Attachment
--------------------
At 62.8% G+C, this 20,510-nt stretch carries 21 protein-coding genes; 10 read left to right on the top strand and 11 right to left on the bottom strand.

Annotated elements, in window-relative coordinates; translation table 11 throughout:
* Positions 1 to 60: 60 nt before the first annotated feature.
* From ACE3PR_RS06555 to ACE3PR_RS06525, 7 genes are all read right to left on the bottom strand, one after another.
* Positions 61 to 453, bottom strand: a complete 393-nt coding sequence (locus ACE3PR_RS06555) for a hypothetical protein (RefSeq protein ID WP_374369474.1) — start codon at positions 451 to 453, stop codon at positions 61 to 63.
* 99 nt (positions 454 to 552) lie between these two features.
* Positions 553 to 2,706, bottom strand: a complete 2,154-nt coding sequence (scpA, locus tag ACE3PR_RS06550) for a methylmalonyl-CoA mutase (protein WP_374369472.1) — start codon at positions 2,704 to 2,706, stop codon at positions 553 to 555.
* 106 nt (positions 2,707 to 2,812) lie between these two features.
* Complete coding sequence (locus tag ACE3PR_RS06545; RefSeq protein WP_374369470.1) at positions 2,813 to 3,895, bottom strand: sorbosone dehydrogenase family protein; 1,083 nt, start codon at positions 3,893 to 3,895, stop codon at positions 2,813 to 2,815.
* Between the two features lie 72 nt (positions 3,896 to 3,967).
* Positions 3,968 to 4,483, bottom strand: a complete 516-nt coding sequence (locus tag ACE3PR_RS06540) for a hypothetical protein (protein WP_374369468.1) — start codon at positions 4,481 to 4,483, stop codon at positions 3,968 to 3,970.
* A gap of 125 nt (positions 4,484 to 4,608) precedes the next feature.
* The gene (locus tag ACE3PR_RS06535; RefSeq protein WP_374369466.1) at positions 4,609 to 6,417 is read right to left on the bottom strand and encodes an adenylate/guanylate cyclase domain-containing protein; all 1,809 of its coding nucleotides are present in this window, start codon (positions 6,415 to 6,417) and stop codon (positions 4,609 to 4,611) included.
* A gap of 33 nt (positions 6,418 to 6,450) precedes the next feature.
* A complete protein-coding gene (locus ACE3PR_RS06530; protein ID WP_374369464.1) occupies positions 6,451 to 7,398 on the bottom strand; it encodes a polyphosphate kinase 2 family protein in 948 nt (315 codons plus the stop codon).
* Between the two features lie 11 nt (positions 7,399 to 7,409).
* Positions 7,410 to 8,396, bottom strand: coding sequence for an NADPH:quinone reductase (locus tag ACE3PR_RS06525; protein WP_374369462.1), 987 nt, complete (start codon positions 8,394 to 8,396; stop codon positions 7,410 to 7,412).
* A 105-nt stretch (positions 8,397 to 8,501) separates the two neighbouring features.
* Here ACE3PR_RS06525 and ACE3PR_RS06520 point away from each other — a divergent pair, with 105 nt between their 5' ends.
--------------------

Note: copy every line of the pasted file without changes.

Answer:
At 62.8% G+C, this 20,510-nt stretch carries 21 protein-coding genes; 10 read left to right on the top strand and 11 right to left on the bottom strand.

Annotated elements, in window-relative coordinates; translation table 11 throughout:
* Positions 1 to 60: 60 nt before the first annotated feature.
* From ACE3PR_RS06555 to ACE3PR_RS06525, 7 genes are all read right to left on the bottom strand, one after another.
* Positions 61 to 453, bottom strand: a complete 393-nt coding sequence (locus ACE3PR_RS06555) for a hypothetical protein (RefSeq protein ID WP_374369474.1) — start codon at positions 451 to 453, stop codon at positions 61 to 63.
* 99 nt (positions 454 to 552) lie between these two features.
* Positions 553 to 2,706, bottom strand: a complete 2,154-nt coding sequence (scpA, locus tag ACE3PR_RS06550) for a methylmalonyl-CoA mutase (protein WP_374369472.1) — start codon at positions 2,704 to 2,706, stop codon at positions 553 to 555.
* 106 nt (positions 2,707 to 2,812) lie between these two features.
* Complete coding sequence (locus tag ACE3PR_RS06545; RefSeq protein WP_374369470.1) at positions 2,813 to 3,895, bottom strand: sorbosone dehydrogenase family protein; 1,083 nt, start codon at positions 3,893 to 3,895, stop codon at positions 2,813 to 2,815.
* Between the two features lie 72 nt (positions 3,896 to 3,967).
* Positions 3,968 to 4,483, bottom strand: a complete 516-nt coding sequence (locus tag ACE3PR_RS06540) for a hypothetical protein (protein WP_374369468.1) — start codon at positions 4,481 to 4,483, stop codon at positions 3,968 to 3,970.
* A gap of 125 nt (positions 4,484 to 4,608) precedes the next feature.
* The gene (locus tag ACE3PR_RS06535; RefSeq protein WP_374369466.1) at positions 4,609 to 6,417 is read right to left on the bottom strand and encodes an adenylate/guanylate cyclase domain-containing protein; all 1,809 of its coding nucleotides are present in this window, start codon (positions 6,415 to 6,417) and stop codon (positions 4,609 to 4,611) included.
* A gap of 33 nt (positions 6,418 to 6,450) precedes the next feature.
* A complete protein-coding gene (locus ACE3PR_RS06530; protein ID WP_374369464.1) occupies positions 6,451 to 7,398 on the bottom strand; it encodes a polyphosphate kinase 2 family protein in 948 nt (315 codons plus the stop codon).
* Between the two features lie 11 nt (positions 7,399 to 7,409).
* Positions 7,410 to 8,396, bottom strand: coding sequence for an NADPH:quinone reductase (locus tag ACE3PR_RS06525; protein WP_374369462.1), 987 nt, complete (start codon positions 8,394 to 8,396; stop codon positions 7,410 to 7,412).
* A 105-nt stretch (positions 8,397 to 8,501) separates the two neighbouring features.
* Here ACE3PR_RS06525 and ACE3PR_RS06520 point away from each other — a divergent pair, with 105 nt between their 5' ends.